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Low Dose Naltrexone in the Treatment of Crohn's Disease: A Case Series

Low Dose Naltrexone in the Treatment of Crohn's Disease: A Case Series
Publication Type
Research Type
Reported as
Case Report/Series/Restrospective Study
April 01, 2015
Sunina Nathoo, Sarah C. Glover
University of Florida

INTRODUCTION:: Crohn’s disease, a form of inflammatory bowel disease (IBD), is a chronic, relapsing condition that may evade remission despite new therapies. Many patients after years of disease may become resistant to previously effective treatments and thus different modalities are necessary for this moving target. Low dose naltrexone (LDN) has been implicated in the treatment of IBD by targeting partial opioid receptor blockade and thus leads to overproduction of endogenous opioids that have immunomodulatory effects. We report a case series of IBD patients treated with LDN as an adjunct to conventional therapies.

METHODS: All IBD patients treated with LDN (n=130) were identified retrospectively and reviewed for inclusion. Patients with at least 1 follow-up clinic visit and short inflammatory bowel disease questionnaire (SIBDQ) score at baseline were included. Clinical response was evaluated based on cessation of abdominal pain and/or diarrhea, increase in SIBDQ score, or decrease in Harvey Bradshaw Index (HBI). Response was further stratified as complete (cessation of abdominal pain and diarrhea) or partial (decreased symptoms or improved SIBDQ/HBI scores) based on degree of response. Radiographic changes and inflammatory markers were also analyzed when available.

RESULTS: 56 patients (82% female, mean age 45, range 20-81) were identified from January 2010 to October 2014 as IBD patients treated with LDN (4.5 mg or 9 mg). Majority of patients (80%) were identified as having refractory disease (mean number of previously used medications, 3.1). Concomitant treatments included anti-TNF agents (32%), systemic corticosteroids (25%), and immunomodulators (31%). Mean duration of LDN therapy was 14.4 months and mean time to response on LDN was 3.7 months. Clinical response was seen in 30 patients (54%), while 17 patients (30%) were non-responders. Complete and partial response was found in 19 (34%) and 11 patients (20%) respectively. 9 patients improved clinically but had concurrent medication changes at LDN initiation that could explain their improvement; therefore, their clinical response was excluded. 4 patients had interval radiographic changes, with improvement in bowel wall thickening or active disease on MR enterography. 4 patients had decreased inflammatory markers (CRP, ESR, or fecal calprotectin) while on LDN. 71% of patients on systemic steroids (n=10) were able to taper while on LDN. Adverse events were found in 16% of patients (insomnia, headache, nausea) with 2 patients discontinuing due to adverse events.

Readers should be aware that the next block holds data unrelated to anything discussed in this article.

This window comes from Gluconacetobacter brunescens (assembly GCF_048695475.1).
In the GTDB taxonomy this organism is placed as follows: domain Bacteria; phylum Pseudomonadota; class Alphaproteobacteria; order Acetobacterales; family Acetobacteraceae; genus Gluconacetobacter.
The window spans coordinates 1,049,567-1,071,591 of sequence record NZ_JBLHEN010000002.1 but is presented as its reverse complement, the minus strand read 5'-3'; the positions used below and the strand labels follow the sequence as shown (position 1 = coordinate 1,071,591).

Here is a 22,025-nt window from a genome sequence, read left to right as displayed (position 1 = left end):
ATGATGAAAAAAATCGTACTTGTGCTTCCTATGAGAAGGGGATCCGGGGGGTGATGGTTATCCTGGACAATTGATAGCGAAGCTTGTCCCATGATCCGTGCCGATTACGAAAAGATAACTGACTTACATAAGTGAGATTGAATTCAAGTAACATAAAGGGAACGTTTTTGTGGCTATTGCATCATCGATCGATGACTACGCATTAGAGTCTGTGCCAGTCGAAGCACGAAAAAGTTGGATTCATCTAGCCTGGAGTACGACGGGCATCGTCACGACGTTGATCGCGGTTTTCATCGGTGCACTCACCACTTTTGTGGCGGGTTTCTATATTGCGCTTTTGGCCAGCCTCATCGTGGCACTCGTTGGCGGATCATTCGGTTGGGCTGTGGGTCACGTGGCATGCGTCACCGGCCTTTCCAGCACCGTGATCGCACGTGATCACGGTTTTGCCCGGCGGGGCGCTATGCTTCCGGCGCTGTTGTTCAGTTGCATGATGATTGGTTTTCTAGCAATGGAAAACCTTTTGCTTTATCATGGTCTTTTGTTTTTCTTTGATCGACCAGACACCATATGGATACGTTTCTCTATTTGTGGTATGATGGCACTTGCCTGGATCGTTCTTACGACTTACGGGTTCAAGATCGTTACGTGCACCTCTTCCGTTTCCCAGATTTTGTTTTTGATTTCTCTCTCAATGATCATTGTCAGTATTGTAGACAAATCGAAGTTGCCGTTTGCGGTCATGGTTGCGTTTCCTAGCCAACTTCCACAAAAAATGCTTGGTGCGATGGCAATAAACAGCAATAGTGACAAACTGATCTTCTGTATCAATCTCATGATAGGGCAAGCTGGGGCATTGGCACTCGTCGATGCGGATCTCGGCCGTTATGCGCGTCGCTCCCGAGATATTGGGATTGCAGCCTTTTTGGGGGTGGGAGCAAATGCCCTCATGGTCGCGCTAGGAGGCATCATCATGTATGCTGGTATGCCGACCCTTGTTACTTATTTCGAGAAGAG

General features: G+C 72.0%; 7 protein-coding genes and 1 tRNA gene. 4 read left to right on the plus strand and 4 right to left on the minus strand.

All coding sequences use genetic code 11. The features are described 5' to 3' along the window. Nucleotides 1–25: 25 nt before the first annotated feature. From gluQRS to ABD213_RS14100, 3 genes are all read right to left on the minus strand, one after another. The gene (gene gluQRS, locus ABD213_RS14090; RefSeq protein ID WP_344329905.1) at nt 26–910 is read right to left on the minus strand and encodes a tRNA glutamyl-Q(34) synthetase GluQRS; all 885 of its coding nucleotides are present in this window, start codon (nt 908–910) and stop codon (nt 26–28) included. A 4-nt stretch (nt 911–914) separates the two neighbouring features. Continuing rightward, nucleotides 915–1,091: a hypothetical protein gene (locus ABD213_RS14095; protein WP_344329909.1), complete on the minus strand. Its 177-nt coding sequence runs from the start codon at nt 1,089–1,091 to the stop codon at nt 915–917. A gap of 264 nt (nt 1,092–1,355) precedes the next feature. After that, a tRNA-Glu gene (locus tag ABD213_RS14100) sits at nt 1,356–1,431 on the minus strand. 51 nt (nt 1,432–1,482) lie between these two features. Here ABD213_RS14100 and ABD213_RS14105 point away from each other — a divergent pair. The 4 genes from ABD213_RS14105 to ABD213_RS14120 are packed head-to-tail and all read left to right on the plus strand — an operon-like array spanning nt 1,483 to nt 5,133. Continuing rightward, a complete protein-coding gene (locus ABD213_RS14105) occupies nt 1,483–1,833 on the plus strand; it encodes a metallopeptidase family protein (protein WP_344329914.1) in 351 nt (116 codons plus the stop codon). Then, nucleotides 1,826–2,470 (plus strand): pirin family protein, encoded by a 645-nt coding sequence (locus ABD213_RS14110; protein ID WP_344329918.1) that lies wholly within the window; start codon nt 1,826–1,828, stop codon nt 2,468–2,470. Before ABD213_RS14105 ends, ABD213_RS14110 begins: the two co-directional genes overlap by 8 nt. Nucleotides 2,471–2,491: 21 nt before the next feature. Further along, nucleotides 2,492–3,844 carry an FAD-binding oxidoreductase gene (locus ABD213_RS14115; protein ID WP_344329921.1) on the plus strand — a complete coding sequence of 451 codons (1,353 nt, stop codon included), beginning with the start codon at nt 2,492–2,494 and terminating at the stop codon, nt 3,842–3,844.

CONCLUSIONS: IBD patients show clinical response to LDN (54%) and should be considered as an adjunct to conventional therapy in patients with resistant disease or as a bridge while another treatment plan is formulated. Further studies are required to evaluate the degree of mucosal healing while on LDN.